Moharram is also famous festival of sultanpur. In this festival shia Muslim mourn on the martyrdom of imam husain, grandson of prophet Muhammad.There are several villages like amaht, turabkhani, aligarh, maniyar pur where Moharram is commemorated for two months and eight days.There are some anjumans also such as anjumans asghariya qadeem, anjumane asghariya, panjatani turabkhani, which organize Juloos and shab-bedaries to pay homage to supreme sacrifices of Imam husain a.s. They mourn for Imam Husayn ibn Ali the grandson of the prophet Mohammed who got martyred in the battle of Kerbala on the 10th of Moharram. Some important dates of commemorations are 6th, 8th, 9th, 10th, and 24 Moharram, 15th safer, 20th safer and 22 safer (on this day Bahat'tar taboot is taken out in procession-form in the memory of shohadaye-kerbala). People attend these programmes from across India to pay tribute to the martyrs of kerbala.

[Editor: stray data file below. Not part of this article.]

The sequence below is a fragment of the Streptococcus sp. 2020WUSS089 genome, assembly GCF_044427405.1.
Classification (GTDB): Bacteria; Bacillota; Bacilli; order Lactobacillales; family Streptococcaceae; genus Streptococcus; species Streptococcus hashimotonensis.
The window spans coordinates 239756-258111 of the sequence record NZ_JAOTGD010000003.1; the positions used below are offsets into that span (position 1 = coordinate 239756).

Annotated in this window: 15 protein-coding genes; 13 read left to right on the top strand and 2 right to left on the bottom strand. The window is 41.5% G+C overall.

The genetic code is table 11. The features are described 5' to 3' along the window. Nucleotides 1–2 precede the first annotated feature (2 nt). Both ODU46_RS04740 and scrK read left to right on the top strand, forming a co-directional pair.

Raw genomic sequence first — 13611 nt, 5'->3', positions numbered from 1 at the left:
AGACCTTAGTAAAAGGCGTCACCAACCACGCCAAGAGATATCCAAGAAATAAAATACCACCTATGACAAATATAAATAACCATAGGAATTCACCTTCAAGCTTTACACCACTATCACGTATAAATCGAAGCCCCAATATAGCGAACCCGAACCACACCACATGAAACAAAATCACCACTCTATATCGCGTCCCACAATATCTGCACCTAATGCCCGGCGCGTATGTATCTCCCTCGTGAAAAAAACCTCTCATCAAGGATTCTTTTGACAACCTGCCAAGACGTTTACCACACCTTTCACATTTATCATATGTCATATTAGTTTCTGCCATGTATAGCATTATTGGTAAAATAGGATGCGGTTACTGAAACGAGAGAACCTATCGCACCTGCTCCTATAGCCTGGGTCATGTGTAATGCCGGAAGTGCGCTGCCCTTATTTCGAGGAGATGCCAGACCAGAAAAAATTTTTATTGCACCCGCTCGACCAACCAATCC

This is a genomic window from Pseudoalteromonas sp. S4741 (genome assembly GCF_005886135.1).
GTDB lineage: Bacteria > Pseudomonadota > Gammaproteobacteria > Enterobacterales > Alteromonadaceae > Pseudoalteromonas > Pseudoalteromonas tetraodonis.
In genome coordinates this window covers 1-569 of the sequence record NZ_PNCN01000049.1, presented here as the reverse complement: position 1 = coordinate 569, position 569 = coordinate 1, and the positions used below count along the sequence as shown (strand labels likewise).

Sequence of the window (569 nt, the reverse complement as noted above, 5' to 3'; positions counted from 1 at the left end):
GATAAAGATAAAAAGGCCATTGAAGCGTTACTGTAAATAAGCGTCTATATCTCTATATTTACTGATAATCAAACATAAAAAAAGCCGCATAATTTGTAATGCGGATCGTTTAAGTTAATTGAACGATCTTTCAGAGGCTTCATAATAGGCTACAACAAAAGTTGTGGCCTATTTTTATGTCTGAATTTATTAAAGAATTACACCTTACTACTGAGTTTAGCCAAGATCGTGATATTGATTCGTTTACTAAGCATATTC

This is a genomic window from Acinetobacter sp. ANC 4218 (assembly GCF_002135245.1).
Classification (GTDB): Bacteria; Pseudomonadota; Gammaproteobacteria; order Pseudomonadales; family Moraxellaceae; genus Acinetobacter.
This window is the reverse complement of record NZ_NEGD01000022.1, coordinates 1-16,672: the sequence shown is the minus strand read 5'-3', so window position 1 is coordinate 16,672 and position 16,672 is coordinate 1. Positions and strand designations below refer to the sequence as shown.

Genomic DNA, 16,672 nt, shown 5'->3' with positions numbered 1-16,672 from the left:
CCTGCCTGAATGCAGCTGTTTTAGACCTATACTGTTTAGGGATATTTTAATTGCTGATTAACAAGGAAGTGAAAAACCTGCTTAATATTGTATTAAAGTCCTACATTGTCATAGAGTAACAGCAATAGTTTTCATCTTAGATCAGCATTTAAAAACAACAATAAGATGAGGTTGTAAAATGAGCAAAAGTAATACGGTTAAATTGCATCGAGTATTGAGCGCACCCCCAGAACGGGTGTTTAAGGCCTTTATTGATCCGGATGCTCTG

There are several poets (shayers) such as Razmi sultanpuri, haidar husaini, naqi sultanpuri, Aaqa sultanpuri, Azam sultanpuri.
Mentions in literature